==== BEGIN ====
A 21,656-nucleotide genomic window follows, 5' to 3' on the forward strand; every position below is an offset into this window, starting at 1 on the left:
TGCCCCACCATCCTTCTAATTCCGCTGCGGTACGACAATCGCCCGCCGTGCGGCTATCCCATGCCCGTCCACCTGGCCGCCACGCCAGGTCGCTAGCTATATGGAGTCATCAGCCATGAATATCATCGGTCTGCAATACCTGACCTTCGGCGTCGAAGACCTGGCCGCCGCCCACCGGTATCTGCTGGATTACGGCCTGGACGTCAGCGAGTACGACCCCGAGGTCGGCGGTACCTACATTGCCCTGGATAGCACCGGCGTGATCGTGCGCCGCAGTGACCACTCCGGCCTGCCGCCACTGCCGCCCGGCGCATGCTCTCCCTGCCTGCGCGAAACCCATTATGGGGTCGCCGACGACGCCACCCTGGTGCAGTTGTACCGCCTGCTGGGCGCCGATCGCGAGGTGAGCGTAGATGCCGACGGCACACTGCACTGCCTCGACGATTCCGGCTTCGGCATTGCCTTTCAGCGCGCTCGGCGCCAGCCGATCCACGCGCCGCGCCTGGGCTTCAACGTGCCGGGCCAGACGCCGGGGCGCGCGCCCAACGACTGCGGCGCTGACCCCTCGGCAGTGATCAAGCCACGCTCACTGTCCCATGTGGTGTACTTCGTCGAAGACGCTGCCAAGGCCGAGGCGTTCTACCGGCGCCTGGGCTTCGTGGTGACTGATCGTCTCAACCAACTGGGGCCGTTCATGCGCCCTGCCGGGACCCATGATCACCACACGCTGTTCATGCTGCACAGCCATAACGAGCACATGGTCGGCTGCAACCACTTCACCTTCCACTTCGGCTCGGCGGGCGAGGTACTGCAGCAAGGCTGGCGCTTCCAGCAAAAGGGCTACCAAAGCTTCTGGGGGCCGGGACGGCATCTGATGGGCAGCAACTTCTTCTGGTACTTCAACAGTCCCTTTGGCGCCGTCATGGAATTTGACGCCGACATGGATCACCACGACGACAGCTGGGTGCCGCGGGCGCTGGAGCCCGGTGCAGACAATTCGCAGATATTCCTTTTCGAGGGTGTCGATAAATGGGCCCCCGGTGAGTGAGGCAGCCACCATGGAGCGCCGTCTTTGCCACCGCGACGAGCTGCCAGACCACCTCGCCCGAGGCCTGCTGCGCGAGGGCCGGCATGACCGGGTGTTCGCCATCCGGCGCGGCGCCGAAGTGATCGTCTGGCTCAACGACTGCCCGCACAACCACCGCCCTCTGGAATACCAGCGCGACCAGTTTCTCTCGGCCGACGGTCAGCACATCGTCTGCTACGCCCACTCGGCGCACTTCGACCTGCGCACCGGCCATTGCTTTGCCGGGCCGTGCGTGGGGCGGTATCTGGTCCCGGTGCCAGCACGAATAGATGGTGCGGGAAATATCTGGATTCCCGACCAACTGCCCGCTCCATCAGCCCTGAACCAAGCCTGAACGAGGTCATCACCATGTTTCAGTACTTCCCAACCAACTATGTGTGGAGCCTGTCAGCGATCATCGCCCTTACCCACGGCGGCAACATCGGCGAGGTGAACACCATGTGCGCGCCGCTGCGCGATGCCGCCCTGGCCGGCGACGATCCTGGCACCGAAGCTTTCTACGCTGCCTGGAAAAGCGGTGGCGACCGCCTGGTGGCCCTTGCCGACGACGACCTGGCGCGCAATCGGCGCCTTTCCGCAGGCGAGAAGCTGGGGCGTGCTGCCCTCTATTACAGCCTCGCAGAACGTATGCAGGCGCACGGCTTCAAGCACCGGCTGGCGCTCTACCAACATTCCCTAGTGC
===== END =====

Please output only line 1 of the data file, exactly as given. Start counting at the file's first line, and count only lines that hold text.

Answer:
A 21,656-nucleotide genomic window follows, 5' to 3' on the forward strand; every position below is an offset into this window, starting at 1 on the left: